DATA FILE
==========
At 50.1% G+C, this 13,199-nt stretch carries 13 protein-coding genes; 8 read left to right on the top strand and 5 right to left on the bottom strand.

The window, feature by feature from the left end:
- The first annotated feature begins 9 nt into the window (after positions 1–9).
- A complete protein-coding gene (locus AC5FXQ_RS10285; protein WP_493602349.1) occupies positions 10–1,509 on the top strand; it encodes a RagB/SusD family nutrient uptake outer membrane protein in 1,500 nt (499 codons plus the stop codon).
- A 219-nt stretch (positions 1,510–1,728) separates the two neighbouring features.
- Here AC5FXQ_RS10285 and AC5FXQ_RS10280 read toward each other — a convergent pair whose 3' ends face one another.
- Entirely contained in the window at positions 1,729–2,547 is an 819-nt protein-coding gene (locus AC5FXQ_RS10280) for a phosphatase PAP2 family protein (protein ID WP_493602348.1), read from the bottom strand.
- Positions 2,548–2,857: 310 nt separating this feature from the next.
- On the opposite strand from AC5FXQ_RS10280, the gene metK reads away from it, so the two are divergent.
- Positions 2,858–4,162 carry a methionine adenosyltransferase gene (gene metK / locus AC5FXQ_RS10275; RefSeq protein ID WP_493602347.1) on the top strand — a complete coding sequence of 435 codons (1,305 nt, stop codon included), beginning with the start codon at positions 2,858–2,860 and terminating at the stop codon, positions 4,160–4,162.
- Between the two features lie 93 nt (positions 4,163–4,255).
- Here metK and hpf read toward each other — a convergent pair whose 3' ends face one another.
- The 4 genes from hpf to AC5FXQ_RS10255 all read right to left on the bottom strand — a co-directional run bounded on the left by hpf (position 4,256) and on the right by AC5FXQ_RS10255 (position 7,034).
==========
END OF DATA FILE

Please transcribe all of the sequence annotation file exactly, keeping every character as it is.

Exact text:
At 50.1% G+C, this 13,199-nt stretch carries 13 protein-coding genes; 8 read left to right on the top strand and 5 right to left on the bottom strand.

The window, feature by feature from the left end:
- The first annotated feature begins 9 nt into the window (after positions 1–9).
- A complete protein-coding gene (locus AC5FXQ_RS10285; protein WP_493602349.1) occupies positions 10–1,509 on the top strand; it encodes a RagB/SusD family nutrient uptake outer membrane protein in 1,500 nt (499 codons plus the stop codon).
- A 219-nt stretch (positions 1,510–1,728) separates the two neighbouring features.
- Here AC5FXQ_RS10285 and AC5FXQ_RS10280 read toward each other — a convergent pair whose 3' ends face one another.
- Entirely contained in the window at positions 1,729–2,547 is an 819-nt protein-coding gene (locus AC5FXQ_RS10280) for a phosphatase PAP2 family protein (protein ID WP_493602348.1), read from the bottom strand.
- Positions 2,548–2,857: 310 nt separating this feature from the next.
- On the opposite strand from AC5FXQ_RS10280, the gene metK reads away from it, so the two are divergent.
- Positions 2,858–4,162 carry a methionine adenosyltransferase gene (gene metK / locus AC5FXQ_RS10275; RefSeq protein ID WP_493602347.1) on the top strand — a complete coding sequence of 435 codons (1,305 nt, stop codon included), beginning with the start codon at positions 2,858–2,860 and terminating at the stop codon, positions 4,160–4,162.
- Between the two features lie 93 nt (positions 4,163–4,255).
- Here metK and hpf read toward each other — a convergent pair whose 3' ends face one another.
- The 4 genes from hpf to AC5FXQ_RS10255 all read right to left on the bottom strand — a co-directional run bounded on the left by hpf (position 4,256) and on the right by AC5FXQ_RS10255 (position 7,034).